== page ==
For more than thirty-five years our team has implemented on-site furniture asset management services to hoteliers across the United States and Canada. By refinishing, reupholstering, and re-manufacturing existing assets throughout hotels and resorts, we enable hoteliers to update their properties while staying within brand guidelines, lowering budget spend, carbon footprints, and guest room downtime.
As a leader in our market, we take time and effort to understand the individuals, businesses, and organizations we work with. So while attending this year’s IHG conference alongside brands such as Crowne Plaza, Holiday Inn, EVEN Hotels, Staybridge Suites, Candlewood Suites, and Hotel Indigo, we took the time to run a detailed survey of the opinions around sustainability, furniture asset management, and general opinions of those that attended. We’re going to be publishing the full report later this month. You can sign up for a free copy here.
Out of the range of questions that we asked, one was about who is responsible for sustainability? We found some interesting results. Of the individuals that we surveyed, a fifth felt that the owner has responsibility for introducing and driving sustainable initiatives, while less than a fifth (16 percent) said that they thought the operator should be responsible. A slightly higher number, 22 percent, said that the brand should be responsible, while 41 percent said that introducing and running sustainable initiatives should be a collective responsibility.
We’ve done a huge volume of sustainable work with hotels. Brands, owners, and operators we’ve completed work for include the IHG brands named above alongside Hilton, Doubletree, Embassy Suites, Hampton Inn, Homewood Suites, Wyndham Hotels and Resorts, Ramada Hotel and Conference Center, Ramada Inn, Days Inn, Marriott Hotels and Resorts, Renaissance Hotels and Resorts, Residence Inn, Four Points, Sheraton, Best Western, Comfort Inn and Suites, Econo Lodge, Hyatt, LaQuinta Inn and Suites, Quality Inn, Radisson, Red Lion Hotel, as well as many boutique and independent hotels.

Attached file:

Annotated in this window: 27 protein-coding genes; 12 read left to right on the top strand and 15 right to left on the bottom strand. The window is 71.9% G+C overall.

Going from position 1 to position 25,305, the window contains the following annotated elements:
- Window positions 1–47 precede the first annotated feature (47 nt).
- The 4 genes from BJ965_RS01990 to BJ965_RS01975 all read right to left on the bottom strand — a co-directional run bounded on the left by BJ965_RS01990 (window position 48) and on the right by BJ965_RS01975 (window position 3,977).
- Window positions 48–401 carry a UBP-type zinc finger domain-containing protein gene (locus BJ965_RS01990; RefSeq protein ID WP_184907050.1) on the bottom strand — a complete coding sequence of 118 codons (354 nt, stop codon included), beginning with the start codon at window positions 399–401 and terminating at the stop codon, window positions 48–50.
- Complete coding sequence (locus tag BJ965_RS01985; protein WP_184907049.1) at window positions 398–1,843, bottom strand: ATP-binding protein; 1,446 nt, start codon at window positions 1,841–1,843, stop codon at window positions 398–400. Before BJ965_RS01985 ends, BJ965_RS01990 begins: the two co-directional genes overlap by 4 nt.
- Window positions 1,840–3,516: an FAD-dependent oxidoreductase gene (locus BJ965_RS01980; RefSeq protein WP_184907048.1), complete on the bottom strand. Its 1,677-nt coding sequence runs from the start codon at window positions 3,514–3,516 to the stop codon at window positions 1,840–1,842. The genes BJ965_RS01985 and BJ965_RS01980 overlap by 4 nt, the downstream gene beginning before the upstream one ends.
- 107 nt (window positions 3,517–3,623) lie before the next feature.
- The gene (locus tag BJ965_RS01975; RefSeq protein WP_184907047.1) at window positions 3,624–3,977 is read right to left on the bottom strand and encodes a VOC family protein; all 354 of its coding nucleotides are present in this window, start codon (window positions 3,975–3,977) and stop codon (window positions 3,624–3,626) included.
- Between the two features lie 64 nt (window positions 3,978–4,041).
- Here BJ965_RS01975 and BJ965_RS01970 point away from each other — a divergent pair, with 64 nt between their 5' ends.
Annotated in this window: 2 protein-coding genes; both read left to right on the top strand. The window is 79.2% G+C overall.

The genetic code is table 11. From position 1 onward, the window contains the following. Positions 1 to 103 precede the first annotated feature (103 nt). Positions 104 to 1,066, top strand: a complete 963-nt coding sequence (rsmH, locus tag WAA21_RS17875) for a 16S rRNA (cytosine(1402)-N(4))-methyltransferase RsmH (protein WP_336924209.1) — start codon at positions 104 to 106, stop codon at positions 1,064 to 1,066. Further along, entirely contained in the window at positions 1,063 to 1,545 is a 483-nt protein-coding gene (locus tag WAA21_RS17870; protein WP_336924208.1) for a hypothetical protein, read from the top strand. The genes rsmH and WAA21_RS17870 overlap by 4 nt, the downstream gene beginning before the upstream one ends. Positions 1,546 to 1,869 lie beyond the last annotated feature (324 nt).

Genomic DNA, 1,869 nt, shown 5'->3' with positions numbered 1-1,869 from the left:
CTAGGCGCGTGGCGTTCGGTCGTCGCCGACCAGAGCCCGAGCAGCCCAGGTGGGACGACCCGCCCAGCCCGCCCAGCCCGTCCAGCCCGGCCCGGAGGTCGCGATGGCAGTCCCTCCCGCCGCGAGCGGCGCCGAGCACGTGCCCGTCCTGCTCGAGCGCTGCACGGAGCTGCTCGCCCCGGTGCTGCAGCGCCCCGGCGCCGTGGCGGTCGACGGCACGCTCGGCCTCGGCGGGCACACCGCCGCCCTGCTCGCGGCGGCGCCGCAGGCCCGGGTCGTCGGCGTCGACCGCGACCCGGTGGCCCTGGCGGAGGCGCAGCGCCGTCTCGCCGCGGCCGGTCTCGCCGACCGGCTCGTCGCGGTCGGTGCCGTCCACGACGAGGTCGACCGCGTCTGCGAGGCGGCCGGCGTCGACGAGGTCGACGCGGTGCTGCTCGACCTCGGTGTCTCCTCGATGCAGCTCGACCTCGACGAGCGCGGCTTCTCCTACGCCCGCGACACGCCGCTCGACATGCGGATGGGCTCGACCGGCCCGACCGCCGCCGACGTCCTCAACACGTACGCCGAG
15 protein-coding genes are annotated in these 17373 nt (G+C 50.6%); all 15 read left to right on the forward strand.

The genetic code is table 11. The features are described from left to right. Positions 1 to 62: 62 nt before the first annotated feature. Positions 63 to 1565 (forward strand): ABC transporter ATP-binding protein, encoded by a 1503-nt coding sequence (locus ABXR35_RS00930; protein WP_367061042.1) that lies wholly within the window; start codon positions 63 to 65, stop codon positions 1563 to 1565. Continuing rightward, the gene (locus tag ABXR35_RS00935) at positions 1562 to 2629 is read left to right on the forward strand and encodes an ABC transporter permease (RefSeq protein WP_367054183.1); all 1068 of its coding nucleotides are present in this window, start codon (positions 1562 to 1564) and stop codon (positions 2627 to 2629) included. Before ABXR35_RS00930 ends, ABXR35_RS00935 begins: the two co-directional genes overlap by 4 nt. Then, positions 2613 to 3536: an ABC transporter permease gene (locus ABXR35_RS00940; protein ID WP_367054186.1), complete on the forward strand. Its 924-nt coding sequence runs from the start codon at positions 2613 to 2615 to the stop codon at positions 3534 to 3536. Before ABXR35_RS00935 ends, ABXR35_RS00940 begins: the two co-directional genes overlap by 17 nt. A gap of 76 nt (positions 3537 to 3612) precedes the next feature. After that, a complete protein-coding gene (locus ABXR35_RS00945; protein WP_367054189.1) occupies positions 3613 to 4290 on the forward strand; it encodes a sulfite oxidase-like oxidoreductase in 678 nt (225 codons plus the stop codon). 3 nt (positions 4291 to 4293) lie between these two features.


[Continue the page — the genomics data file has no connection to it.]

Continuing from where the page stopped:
While we see that the view of collective responsibility is good, and certainly a move in the right direction, we’re still surprised at how almost three-fifths of hoteliers and those working in hospitality think that environmental responsibility could successfully be the responsibility of one stakeholder: be it the owner, the operator, or the brand. We all face a huge challenge in addressing the need to be more sustainable in our day-to-day and business activities. In the hospitality industry this includes each hotel owner, every operator, and all brands. We know from the thousands of projects we have completed, that the best, most efficient and well-considered sustainability projects are those that are a collective responsibility – designed, implemented and driven by all stakeholders.
We will be sharing more of our findings from the IHG 2014 Conference, as well as advice to owners, operators, and brands that want to implement cost-efficient, responsible, and efficient furniture asset management solutions in upcoming posts. If you’d like to register for the full report and findings that we will be publishing later this month, please fill out the short form here.